Potassium Deficiency

When a plant is not getting sufficient potassium supply, it assumes a blotchy appearance such that the leaves appear to be burning. 

Leaves usually turn yellow or brown at the tips and run inwards. You will notice green leaf veins while the outer leaf region is burnt. 

This effect appears to be more intense during budding or flowering. Be sure to top your soil with potassium-rich fertilizers. 

Besides, if the soil PH is too high, potassium absorption may be hampered hence not alleviating the situation even when the fertilizer is applied. 

Phosphorus Deficiency

Lack of phosphates in plants may affect them terminally. Usually, you will see a plant with difficulty in growing and starts to turn its color. 

The lower leaves start to turn dark bluish or green and shiny. The affected leaves may then start curling downwards as the condition intensifies. 

Phosphorus is needed in plenty when a plant is budding. You may want to fix this before this period. Use phosphate fertilizers and ensure the temperatures are not too low such that they inhibit phosphorus absorption. 

Physical Factors

These may be categorized as biological as they affect directly the ability of the plant to survive. They include;

Heat Stress

If your plant is in a room where temperatures are kept above or too close to optimum, it may experience heat stress. This phenomenon occurs in plants to conserve water. 

Basically, when a plant is exposed to high temperatures, it loses water through transpiration. As its cellular water evaporates, the cells shrink closing all exposed pores that facilitate the loss. Therefore, the leaves curl, and the plant may also fold as a result. 

Water is essential for support in plants. Without it, especially in fleshy stems (non-woody), the plant loses turgor. To prevent heat stress on plants, ensure you maintain a constant temperature and have ventilation in the room you place the plant.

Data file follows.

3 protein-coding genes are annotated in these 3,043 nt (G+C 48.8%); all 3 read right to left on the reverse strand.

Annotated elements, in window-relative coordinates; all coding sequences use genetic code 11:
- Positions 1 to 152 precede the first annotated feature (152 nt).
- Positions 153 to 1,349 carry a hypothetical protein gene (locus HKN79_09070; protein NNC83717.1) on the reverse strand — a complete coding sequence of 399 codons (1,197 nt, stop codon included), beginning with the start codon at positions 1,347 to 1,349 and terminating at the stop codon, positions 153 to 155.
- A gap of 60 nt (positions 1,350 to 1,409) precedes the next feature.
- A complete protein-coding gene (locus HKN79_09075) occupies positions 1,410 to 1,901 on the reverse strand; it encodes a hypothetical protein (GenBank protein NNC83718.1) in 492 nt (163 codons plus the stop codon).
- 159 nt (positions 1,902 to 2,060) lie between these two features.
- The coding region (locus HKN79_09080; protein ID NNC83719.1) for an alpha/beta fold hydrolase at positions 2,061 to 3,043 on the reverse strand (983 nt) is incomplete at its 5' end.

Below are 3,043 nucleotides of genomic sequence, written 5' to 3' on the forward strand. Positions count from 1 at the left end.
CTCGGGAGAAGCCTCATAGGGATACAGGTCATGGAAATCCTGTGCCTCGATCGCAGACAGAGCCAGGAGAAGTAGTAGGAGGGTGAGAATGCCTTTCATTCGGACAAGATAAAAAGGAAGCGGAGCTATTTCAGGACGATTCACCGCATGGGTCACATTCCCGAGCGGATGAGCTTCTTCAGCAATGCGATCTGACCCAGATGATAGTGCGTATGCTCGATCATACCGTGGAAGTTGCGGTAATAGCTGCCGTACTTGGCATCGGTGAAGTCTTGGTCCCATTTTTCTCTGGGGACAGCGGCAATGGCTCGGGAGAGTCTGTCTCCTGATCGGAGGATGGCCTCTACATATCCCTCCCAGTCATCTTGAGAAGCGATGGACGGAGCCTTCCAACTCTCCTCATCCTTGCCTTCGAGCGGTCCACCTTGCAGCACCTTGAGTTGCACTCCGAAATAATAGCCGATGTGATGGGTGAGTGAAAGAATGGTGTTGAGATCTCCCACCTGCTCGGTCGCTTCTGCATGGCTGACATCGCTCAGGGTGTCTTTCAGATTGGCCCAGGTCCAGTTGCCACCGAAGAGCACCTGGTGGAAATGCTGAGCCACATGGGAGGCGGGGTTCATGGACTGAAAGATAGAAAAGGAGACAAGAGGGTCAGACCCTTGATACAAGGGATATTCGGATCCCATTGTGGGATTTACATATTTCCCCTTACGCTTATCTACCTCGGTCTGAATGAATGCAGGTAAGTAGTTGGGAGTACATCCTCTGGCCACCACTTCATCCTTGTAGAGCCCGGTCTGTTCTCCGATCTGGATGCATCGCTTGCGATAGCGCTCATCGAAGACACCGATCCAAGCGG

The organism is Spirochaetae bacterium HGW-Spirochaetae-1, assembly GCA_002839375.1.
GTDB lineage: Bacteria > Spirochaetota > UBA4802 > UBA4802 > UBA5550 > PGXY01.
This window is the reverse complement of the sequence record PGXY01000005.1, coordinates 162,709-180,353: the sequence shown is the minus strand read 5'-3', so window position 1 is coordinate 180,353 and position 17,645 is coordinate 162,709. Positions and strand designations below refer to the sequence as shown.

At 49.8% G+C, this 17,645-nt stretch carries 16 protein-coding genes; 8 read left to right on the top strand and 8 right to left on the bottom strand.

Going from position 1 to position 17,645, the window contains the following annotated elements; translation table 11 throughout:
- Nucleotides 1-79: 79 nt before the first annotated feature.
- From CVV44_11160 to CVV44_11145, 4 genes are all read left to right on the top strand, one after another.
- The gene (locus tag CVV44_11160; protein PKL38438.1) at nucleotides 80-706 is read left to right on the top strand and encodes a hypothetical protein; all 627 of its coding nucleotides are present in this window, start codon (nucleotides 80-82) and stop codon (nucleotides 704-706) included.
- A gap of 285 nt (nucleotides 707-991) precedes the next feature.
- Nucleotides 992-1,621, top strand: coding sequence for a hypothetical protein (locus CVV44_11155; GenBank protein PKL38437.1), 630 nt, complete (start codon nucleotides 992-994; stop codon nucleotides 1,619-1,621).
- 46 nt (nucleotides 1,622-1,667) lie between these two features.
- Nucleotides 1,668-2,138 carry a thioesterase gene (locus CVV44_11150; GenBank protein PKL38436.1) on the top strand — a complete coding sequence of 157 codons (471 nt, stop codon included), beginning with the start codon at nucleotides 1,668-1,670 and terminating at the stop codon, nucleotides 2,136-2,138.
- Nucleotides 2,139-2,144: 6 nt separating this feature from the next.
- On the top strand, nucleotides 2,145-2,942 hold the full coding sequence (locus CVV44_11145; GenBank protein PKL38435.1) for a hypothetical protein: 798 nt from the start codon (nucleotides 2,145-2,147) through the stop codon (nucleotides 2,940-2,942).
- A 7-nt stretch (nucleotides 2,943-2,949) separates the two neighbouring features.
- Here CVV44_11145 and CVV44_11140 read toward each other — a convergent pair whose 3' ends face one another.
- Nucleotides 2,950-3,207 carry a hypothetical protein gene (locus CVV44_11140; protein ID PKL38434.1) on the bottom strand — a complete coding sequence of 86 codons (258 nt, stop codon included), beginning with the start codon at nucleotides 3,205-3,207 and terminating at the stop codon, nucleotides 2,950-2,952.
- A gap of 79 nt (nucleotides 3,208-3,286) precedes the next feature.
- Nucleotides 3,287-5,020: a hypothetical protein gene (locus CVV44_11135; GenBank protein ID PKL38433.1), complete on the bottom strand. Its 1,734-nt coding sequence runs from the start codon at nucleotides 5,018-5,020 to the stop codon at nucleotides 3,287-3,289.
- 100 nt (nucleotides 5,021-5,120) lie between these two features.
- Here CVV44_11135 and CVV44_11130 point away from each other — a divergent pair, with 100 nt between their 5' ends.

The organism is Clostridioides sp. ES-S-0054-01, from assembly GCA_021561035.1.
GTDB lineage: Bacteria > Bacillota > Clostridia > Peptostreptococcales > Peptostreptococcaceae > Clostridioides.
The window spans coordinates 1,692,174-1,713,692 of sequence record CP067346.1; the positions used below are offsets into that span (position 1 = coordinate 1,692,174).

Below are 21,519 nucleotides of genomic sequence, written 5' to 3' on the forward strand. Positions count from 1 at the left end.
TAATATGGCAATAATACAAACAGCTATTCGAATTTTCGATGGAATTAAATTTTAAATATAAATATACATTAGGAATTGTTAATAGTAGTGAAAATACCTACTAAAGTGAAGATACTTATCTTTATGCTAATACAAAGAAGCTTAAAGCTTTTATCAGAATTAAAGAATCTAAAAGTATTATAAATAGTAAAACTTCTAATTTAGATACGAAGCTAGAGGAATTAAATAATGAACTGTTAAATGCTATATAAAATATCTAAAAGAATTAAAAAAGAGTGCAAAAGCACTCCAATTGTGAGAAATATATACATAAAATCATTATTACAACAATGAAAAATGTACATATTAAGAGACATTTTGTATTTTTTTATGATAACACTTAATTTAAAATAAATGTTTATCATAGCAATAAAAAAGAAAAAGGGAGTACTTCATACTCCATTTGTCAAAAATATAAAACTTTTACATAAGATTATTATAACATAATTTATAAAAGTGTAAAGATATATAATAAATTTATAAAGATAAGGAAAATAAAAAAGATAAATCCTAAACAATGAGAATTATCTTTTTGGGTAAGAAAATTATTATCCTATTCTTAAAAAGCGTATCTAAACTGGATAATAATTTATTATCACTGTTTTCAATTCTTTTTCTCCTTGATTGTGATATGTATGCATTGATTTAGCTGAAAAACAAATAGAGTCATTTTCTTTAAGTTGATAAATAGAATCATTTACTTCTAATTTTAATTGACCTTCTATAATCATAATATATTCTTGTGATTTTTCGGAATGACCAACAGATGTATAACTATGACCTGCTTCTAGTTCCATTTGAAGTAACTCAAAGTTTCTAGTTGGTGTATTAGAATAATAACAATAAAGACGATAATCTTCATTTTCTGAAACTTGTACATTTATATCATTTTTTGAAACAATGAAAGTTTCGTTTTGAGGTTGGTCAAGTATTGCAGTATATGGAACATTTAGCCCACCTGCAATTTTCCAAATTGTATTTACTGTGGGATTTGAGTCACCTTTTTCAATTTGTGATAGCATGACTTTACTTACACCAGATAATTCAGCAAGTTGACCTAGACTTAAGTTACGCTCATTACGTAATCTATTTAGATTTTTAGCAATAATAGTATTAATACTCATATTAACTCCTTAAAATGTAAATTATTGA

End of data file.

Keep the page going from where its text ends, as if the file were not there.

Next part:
Excess Watering

When leaves start exhibiting inward curling from the stem and drooping, then the problem is excess water.

You should allow the plant to absorb just sufficient water such that it doesn’t dilute salts in the sap of the cells. Therefore, allow the water you poured earlier to drain first before adding more. 

See our article on how to correctly mist plants.

Misting Plants

Why are my Plant Leaves Turning Translucent and Flaking?

Your potted plants at home are like pets. For every small change you observe, they are trying to communicate a problem. 

Mostly, plants start turning color and may become translucent, or to some instances, brown. 

The most probable problem with potted plants and common causes for the color change is the lack of sufficient nutrients or diseases. We have looked at the top and common nutrients and diseases in the previous section. 

Here, you will learn that cold, overwatering, bad drainage, and bad soil mix are equally likely to make your plant turn from green to no color at all.  

Flaking and papery leaves are attributed by a dry appearance that shows up on leaf tips and sometimes at the center of the leaves, then progresses to the entire leaf. This often happens during hot, dry weather when moisture evaporates before the plant can absorb it through the roots.

When the leaf is flaked off it leaves a thin translucent membrane behind. That part of the leaf is usually dead and cannot photosynthesize light because the chlorophyll membrane has been removed.

Here we dive into the causal factors –

Too much exposure to cold conditions

The cold air currents constantly moving in your house are known as drafts (cold drafts). These drafts affect those plants that are not accustomed to cold currents. Tropical plants are the most affected. 

Since tropical plants are not adaptable to cold temperatures, they are affected negatively by drafts when placed in a room with these conditions. 

For example, when the Calathea plant is exposed to these temperatures, transparent and translucent spots start to appear on the leaves. Calathea is a tropical plant. 

Therefore, if your plant is tropical, do not expose it to cold drafts. Cold drafts originate from windows. Typically, if you want to save your plant, keep it away from the windows or any other source of cold air currents in your home. 

Overwatering

Succulent plants do keep water for extended periods. Regular watering, and after short stints are not recommended. Such leads to these plants becoming soft, mushy, and with translucent stems and leaves.

Overwatering succulent plants put them on a rotting trajectory. But before they rot, they will exhibit these symptoms of turning translucent yellow and mushy. 

To reverse this process, be quick to reduce the frequency at which you water the plants. Secondly, move the plant to somewhere where it is exposed to direct sunlight, and thirdly, ensure that the water has drained and that the soil is dry before watering again.